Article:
New Shooters: Finding an Instructor

You’ve taken your concealed carry class or live in a Constitutional Carry state that doesn’t require any training, so you’re set! No further training required, no further training needed, right? Wrong.

There is so much to learn when you’re carrying a lethal weapon on a daily basis. And while you may have found some awesome videos on YouTube, you might not have the same results the student in the video does and there’s no one there to help you figure out why. And maybe the non-USCCA YouTube channel is teaching something in not the best way for you and any possible limitations you may have.

Or maybe you’ve finished level one USCCA Protector Academy and want to take that next step to apply that training on the range.

A private instructor or class can help you improve your technique and accuracy greatly. (You can find great USCCA Instructors in your area here.)

What benefits have you gained from working with a private instructor or from a defensive shooting class?

  1. Confidence
  2. Faster target acquisition
  3. Found habits I would never think about earlier
  4. Adjust shooting techniques to different situations

But the most important is that only regular class training keeps all listed above in your head. Otherwise you gonna go back to your regular “new shooter behavior”.

Even as an instructor, taking classes are refreshing and maybe even learn something new, improving your skill set. Having a second pair of eyes that are watching may find mistakes you might be taking. When I took my shooting qualification, I did not have a tight shooting pattern as I normally do. This was because I was in a different range having a peer watching me shoot and I am as only as good as my worst day of shooting then remove it by 40% to how I will perform in a life threatening situation.


What he said.
If you are willing to keep an open mind and continue to learn, instruction is a huge help.
For new shooters, it’s really important–it can get you into good habits before you have to break bad habits (harder thing to do).


I was lucky enough to have a lifelong firearms owner and hunter help me when I decided to purchase my first firearm. After my initial purchase, I spent an entire day having him help my get started. My first 8 hour day was:
-safety and the 4 golden rules of firearm ownership.
-understanding how the firearm works.
-safety and the 4 golden rules of firearm ownership.
-how different shooting stances affect your shot.
-the benefits to keeping both eyes open when shooting.
-how to choose quality ammo.
-safety and the 4 golden rules of firearm ownership.
-how to field strip, clean, and reassemble my firearm.
-what “printing” is and how to choose a quality holster.
-the benefits of obtaining a concealed carry permit.
-safety and the 4 golden rules of gun ownership.
-what the range commands mean and what to do based on the Range Master’s commands (my instructor is a Range Master at his range).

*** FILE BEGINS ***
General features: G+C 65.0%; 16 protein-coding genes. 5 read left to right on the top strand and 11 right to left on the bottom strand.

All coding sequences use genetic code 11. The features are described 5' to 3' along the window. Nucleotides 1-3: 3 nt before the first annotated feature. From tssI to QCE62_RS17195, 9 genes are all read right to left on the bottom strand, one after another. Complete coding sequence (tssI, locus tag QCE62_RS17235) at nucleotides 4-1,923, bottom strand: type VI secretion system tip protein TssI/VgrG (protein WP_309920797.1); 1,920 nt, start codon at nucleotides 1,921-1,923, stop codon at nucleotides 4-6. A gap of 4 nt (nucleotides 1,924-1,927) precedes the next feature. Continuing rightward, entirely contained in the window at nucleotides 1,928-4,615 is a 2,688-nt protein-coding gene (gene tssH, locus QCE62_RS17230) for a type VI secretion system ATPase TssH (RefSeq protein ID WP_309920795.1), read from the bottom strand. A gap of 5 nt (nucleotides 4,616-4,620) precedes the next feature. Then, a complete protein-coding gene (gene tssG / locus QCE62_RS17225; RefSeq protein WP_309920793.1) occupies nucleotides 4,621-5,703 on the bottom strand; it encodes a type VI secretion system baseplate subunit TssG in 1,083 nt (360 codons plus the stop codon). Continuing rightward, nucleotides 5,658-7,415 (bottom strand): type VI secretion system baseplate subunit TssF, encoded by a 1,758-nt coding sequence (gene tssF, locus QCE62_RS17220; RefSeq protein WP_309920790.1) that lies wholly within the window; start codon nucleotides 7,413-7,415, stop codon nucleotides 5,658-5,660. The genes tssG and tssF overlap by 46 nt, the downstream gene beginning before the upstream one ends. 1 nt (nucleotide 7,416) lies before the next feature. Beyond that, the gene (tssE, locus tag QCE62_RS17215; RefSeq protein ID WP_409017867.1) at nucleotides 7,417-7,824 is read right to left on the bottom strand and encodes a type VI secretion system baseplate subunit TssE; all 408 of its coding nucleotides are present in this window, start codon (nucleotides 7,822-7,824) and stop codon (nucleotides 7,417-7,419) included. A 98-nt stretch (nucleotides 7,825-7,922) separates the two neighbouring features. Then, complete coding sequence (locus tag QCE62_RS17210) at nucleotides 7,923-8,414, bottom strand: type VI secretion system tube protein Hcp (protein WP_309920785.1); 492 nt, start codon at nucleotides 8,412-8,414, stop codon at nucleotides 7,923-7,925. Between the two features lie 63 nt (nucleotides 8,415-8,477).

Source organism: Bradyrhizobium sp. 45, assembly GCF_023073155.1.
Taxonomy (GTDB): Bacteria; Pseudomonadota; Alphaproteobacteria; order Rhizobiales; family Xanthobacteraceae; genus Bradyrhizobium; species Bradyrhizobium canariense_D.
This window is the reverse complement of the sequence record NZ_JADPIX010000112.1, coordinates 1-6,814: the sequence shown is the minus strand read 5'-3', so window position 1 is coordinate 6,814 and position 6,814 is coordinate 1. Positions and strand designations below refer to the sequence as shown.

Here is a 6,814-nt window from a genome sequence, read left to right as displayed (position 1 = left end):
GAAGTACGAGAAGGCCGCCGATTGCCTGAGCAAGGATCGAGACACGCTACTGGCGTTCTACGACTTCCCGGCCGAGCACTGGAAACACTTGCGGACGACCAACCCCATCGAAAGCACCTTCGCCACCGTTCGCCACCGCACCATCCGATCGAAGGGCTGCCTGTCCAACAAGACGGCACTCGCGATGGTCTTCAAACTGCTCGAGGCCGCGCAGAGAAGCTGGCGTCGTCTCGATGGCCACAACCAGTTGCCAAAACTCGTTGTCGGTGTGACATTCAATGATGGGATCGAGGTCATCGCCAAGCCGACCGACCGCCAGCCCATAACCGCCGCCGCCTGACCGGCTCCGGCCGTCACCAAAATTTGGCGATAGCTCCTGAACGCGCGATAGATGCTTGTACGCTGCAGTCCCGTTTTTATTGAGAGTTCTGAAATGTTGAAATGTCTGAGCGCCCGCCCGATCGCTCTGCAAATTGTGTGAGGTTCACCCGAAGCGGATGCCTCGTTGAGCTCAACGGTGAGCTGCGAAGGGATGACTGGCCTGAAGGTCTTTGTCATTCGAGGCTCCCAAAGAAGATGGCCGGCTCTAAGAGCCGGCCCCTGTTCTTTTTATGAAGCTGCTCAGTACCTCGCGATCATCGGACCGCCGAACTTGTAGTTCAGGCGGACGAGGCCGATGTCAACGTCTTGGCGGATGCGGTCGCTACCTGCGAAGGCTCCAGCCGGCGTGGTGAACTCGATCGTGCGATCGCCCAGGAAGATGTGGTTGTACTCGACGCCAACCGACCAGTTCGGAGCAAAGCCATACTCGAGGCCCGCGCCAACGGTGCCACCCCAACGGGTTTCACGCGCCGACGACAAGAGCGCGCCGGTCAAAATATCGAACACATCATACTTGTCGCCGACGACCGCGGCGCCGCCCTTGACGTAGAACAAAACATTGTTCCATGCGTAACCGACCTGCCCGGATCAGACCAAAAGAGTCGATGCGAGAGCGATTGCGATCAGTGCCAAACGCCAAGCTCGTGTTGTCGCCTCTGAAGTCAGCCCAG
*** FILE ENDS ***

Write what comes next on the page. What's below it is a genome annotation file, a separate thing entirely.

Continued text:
-what a stovepipe, a failure to fire and what a failure to eject all mean and what to do.
-and oh yeah… safety and the 4 golden rules of gun ownership :wink:
That was a full 8 hour day, and I never fired a round.

Day 2 was a full day at his range, one on one, helping me with my stance, how to safely draw from my holster, how to reload magazines, and about 4 hours of live fire shooting. I was lucky enough to have a stovepipe and a failure to fire which was a VERY beneficial occurrence on my first day as my trainer was right there with me to walk me through it.

I cannot convey enough the importance to any new gun owner that you find a resource that can help you get started on the right foot. At the end of my 2 day “crash course” I felt much more confident about owning a firearm and how to do that responsibly. Since the above, I have taken a concealed carry class which required live fire testing (also beneficial even if it not required in your state). I still go shooting with my first “trainer” and consider myself very lucky to have had such a resource when I bought my first firearm.

Hope this helps


@Charles230 - you were very fortunate.

We all need - and need to be - someone like your mentor.


I’m looking forward to hearing from a bunch of folks here!

After my classes I ask the student basically the same question, and many times it’s the same answer:
“I learned how much I actually don’t know”


Shooting in itself is a perishable skill, bad habits are only understood and corrected with help from a knowledgeable friend or instructor.


your friend did you one heck of a solid.
That was a significant investment of time and knowledge.
I do that with friends and family.
Here’s the thing–most people aren’t willing to pay what that is realistically worth. Two day classes are expensive for a good reason.


Agreed Aaron- I consider myself extremely fortunate to have such a knowledgeable friend who was willing to give up 2 full days to help me get started. I tried to pay him for his time (I don’t know what a professional trainer would have charged, but I offered him a hefty sum to compensate him for his time, which he refused) and we settled on a very good bottle of well aged scotch.


That’s what I call a win-win situation! :grinning:

1 Like

Ken- what I paid for that bottle was much less than what I offered initially, so I still believe I got the better end of that deal :wink:

1 Like